Take care,

Chris

Join the Conversation

16 Comments

  1. I've read that, although counterintuitive, 25mm tires are actually faster than 23mm. I find it interesting that your chart indicates the opposite.

  2. wacomme,

    I don't have a definitive date at this point. Sorry about that. Tom is currently roller testing all of the tires I sent him. Once we collects his data, we'll have to put everything together.

    Chris

  3. Generally, as far as I'm aware, that's referenced in regards to rolling resistance. Allegedly the contact patch is wider but shorter, giving better cornering traction where lateral contact is king and less resistance in a forward plane.

  4. It's a pity you didn't measure *actual* tire width with vernier calipers once tires at 95psi that would have given a more exacting impression of the tire *actual* size, from my studies for example that GP4000 25mm is more like 29mm on your rim geometry. Although hopefully Tom A. covers this in part II!!

  5. These numbers seem incredible to me. (Admittedly, I know nothing about aerodynamics!) What could explain such massive differences in drag between two tires of the same width and roughly the same material? The time savings you're posting are similar to the type of savings you'd expect to see for aero vs. non-aero helmet, road vs. aero frame, skin suit vs. road jersey, etc. Anyway, glad I've got a set of Continentals on my bike!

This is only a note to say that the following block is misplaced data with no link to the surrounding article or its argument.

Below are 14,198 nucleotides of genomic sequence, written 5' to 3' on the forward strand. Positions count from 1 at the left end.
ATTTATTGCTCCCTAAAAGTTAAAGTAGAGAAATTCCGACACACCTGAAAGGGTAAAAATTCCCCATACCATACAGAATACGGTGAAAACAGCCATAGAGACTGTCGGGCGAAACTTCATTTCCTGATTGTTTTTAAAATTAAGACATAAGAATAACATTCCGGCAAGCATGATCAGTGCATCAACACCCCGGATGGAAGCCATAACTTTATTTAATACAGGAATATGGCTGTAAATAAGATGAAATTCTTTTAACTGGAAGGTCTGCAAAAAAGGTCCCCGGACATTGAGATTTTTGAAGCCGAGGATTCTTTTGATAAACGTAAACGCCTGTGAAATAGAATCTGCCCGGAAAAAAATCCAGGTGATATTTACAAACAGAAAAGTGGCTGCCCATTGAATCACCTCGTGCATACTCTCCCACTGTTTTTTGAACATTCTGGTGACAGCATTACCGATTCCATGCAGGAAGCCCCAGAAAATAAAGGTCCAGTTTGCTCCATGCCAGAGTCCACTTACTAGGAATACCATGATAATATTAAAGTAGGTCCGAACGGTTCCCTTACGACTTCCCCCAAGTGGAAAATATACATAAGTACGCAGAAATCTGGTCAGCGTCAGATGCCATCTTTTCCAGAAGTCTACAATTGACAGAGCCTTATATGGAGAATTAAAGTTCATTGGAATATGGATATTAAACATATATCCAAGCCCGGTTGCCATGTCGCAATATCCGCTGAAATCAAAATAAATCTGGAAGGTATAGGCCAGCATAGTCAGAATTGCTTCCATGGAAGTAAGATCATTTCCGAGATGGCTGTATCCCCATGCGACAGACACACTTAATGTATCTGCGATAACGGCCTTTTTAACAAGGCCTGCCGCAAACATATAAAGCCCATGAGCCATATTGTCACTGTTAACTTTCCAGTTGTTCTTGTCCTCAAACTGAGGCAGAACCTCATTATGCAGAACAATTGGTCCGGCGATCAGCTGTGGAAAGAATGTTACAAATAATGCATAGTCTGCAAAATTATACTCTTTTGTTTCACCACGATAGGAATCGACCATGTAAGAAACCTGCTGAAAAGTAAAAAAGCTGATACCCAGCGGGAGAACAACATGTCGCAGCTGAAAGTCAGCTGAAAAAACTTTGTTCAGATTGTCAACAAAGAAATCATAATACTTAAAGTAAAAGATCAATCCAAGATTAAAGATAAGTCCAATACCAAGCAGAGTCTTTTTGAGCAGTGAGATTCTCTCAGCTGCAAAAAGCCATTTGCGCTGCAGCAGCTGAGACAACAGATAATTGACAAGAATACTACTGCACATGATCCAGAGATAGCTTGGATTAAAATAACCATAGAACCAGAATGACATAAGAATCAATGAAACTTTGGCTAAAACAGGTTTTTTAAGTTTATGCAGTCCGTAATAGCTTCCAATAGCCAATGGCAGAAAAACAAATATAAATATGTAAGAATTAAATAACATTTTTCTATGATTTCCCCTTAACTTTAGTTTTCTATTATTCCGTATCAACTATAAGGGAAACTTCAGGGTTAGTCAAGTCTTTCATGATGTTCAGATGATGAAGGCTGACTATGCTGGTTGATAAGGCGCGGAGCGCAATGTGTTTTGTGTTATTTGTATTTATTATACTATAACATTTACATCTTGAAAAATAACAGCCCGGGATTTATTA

Bill

  6. William,

    From what we know, I think the difference primarily comes from the tread pattern and the shape of the tire. It's amazing how the smallest changes can have the biggest affect in aerodynamic drag.

    Chris

  7. Thanks for publishing; this is great work.

    @Tony — these results don't look at all strange to me. Every rim has a different shape and width. When built into a wheel, each tire fits a bit differently. That fit affects airflow.